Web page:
All you need is a 1 1/4 cup milk and a heaping tablespoon of white vinegar. That's it! Stir those puppies together, wait five minutes and...

When it looks gross and curdled like this, you have buttermilk! Easy peasy.

Have you seen this amazing stuff before? I bought it at Walmart on a whim and it's fantastic! We don't have anything like it in California (at least that I've seen), but I may have to order a few cases before I head home this fall. So far I've made biscuits, pancakes, and cobbler with it and it's delicious every time. There's even little flakes of what looks like butter in it- fascinating! I once considered myself a die-hard Bisquick girl, but this stuff definitely has me converted! 

Anyhoo, combine 3 1/4 cups biscuit mix with your liquids until just combined.

Be careful not to overmix! Too much of that and you'll end up with a very tough end product.

Turn dough out onto a floured surface and pat into a rectangle about 1/2 thick.

I like to divide my biscuit dough into equal portions, but you could of course use a cookie cutter if you prefer. 

And place on a greased or parchment-lined baking pan. Bake at 450 for about 7 minutes. 

Then (this is completely optional, but it IS Cuddle Monday after all), melt 2 tablespoons of butter and drizzle over the tops of your biscuits. Return to oven for about 5 minutes until golden brown.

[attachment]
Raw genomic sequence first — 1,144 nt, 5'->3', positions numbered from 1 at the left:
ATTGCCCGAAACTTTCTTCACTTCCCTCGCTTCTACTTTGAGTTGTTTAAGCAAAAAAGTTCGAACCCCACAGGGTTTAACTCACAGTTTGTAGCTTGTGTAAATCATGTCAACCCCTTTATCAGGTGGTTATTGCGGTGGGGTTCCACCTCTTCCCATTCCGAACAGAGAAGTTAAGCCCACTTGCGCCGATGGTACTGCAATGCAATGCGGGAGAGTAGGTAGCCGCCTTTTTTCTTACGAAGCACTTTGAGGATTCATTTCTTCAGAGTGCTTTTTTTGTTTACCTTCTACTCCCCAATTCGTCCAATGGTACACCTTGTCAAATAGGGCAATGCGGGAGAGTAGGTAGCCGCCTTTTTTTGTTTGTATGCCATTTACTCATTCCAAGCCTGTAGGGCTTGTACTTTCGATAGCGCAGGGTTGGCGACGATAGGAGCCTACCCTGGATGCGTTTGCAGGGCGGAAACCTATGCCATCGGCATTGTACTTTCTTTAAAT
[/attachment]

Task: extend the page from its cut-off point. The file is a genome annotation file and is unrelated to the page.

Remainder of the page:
Here's the end product. So, so good. 

                                                                   Happy Monday!!!

 Simple Biscuits and Gravy
Makes 6 generous portions

Sausage Gravy:
1 pound bulk sausage (like Jimmy Dean)    3 cups milk
1/3 cup flour                                                pepper to taste

Crumble and cook sausage in a large skillet over medium-high heat until browned. Stir in flour until dissolved and add milk. Cook until it just starts to bubble. Then reduce heat and let simmer, stirring occasionally until thickened, about 2 minutes. Season to taste with pepper.